However, while the popular image of the social media savvy entrepreneur or start-up starlet might be widely recognised cultural types, relatively little is known about this generation's interaction with traditional workplace cultures and standards.
As Generation Y establish themselves in the world of work, it's important that businesses and HR leaders consider carefully the impact that this shift in the balance of numbers - if not power - will have on workforce dynamics.
Recent research carried out by consulting firm, Cedar into team working produced some surprising findings. While 42% of UK employees aged 16-24 prefer working alone to working as part of a team, the average across all age groups stands substantially lower, at 37%. This suggests that today's graduates would rather forge their own path than integrate with teams in larger, traditionally-structured organisations. But a closer look reveals a more nuanced picture of the way in which Generation Y's approach to work and working relationships differs, substantially and fundamentally, to that of their parents.
Just 21% of those aged 16-24 felt that working with particularly chatty colleagues led to wasting time at work - a full ten percentage points lower than the average across all age ranges. Similarly, younger workers are comfortable with constant digital communication: just 21% said that time was wasted by long email chains with lots of people copied in, compared with 31% of older workers.
Generation Y are also much more likely than their older colleagues to find social events - from a chat over a cup of tea to drinks after work - to be an important part of team building and bonding.
It is clear, then, that Generation Y's preference for working alone does not equate to a preference for working in isolation. While they may not opt naturally for structured, traditional team-working practices, they are interacting constantly: having grown up with the internet and then social media, their personal and professional networks are largely amalgamated, and they're as likely to treat an evening in the pub as an opportunity for professional networking as much as a social occasion.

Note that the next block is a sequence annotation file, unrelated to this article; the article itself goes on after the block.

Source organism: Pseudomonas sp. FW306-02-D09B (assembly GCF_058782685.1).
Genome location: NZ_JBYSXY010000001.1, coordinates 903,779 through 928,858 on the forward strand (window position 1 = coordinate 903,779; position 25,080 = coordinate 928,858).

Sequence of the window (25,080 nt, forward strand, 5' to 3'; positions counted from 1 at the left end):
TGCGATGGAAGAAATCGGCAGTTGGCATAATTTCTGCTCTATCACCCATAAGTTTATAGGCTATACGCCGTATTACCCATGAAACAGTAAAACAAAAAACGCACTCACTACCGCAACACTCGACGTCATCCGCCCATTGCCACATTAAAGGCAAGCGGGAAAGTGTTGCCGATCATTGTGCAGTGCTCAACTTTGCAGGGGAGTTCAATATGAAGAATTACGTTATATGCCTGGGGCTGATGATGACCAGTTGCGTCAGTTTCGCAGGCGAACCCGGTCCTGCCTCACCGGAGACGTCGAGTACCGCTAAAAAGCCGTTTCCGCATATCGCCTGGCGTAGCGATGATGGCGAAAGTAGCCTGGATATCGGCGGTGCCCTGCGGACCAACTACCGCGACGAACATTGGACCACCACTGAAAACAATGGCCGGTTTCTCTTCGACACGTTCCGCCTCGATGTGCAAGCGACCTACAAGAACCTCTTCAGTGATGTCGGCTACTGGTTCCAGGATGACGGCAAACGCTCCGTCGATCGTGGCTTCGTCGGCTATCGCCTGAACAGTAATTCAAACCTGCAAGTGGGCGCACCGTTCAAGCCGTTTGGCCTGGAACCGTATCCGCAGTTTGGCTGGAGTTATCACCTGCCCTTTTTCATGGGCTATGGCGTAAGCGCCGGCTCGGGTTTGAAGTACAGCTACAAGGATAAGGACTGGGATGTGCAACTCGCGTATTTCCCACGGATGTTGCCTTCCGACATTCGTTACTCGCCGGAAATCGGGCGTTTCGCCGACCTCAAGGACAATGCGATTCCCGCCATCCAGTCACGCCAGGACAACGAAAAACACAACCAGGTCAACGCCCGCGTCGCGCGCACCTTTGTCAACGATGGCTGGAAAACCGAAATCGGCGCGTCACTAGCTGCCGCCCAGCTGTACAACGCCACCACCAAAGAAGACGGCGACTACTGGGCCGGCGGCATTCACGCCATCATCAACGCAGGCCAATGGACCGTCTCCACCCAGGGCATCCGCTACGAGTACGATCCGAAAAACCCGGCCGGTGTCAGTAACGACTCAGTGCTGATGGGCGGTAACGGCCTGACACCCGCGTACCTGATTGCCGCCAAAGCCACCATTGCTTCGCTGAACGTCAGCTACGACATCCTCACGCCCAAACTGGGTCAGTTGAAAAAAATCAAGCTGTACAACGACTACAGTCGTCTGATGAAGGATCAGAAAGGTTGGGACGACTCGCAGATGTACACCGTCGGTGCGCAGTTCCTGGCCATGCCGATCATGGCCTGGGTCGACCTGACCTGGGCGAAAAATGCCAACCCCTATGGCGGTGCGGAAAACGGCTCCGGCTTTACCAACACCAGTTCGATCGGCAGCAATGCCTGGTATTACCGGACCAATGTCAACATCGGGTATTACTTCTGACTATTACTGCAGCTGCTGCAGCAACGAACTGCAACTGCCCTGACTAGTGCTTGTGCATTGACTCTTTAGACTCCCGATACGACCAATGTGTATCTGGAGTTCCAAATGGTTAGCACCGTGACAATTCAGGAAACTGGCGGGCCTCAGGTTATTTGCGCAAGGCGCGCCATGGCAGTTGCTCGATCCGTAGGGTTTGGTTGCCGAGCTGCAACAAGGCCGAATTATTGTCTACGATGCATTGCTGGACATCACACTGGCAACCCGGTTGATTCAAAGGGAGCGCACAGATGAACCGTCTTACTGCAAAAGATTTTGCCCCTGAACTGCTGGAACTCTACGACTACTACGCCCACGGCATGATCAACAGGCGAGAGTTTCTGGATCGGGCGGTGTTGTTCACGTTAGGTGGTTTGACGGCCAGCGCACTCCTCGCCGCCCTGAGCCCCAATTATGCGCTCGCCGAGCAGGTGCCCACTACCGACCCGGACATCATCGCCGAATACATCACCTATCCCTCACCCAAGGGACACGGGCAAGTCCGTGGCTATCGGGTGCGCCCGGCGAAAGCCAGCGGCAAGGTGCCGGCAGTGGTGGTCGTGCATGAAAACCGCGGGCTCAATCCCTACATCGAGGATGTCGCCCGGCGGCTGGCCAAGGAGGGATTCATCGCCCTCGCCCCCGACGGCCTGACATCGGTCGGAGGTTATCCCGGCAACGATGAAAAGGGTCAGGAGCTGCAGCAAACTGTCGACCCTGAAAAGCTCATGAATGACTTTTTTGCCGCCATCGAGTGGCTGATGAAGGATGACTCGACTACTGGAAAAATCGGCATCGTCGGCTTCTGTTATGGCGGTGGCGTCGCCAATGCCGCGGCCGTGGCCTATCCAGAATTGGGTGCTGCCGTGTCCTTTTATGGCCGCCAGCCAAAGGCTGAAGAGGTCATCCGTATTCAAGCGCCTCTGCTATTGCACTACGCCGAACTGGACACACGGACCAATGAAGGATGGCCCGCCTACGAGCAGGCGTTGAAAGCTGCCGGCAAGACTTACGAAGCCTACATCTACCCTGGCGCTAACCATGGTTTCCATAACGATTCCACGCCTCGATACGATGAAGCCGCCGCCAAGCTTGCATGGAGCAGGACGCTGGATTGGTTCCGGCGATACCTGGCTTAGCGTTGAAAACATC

However, it's important for managers of Gen Y employees to remember that team working skills are not innate. University work is typically individual and self sufficient, and whilst graduates are used to self motivation and organisation, they may not have experience of addressing the challenges of working with others. In addition, the recession has created a great deal of anxiety amongst young people about their job prospects, and may well be responsible for an 'every man for himself' attitude that ironically diminishes their ability to work collaboratively.
Meanwhile, younger workers are more likely than older workers to perform sub-optimally or to take unnecessary sick days if they feel that the team environment at work is poor, indicating higher sensitivity to the workplace atmosphere as well as a lower level of unconditional loyalty to their employer. Less willing to tolerate poor working relationships, Generation Y will give less than their best, or move elsewhere to find a working environment in which they are personally, as well as professionally, at home.
All these observations have profound implications for businesses and HR leaders. While it may be tempting to find ways to mould Generation Y to fit the current organisational models and practices, attempts to do so will, inevitably, be fruitless: as the workforce evolves, so working methods must too. And there is a further reason for embracing change - with their instinctive desire to keep everyone in the loop and natural affinity for blending work with life, Gen Y workers can play an important role in making the workplace a more collaborative, trusting environment.
Penny de Valk (pictured) is chief executive of career management consultancy Cedar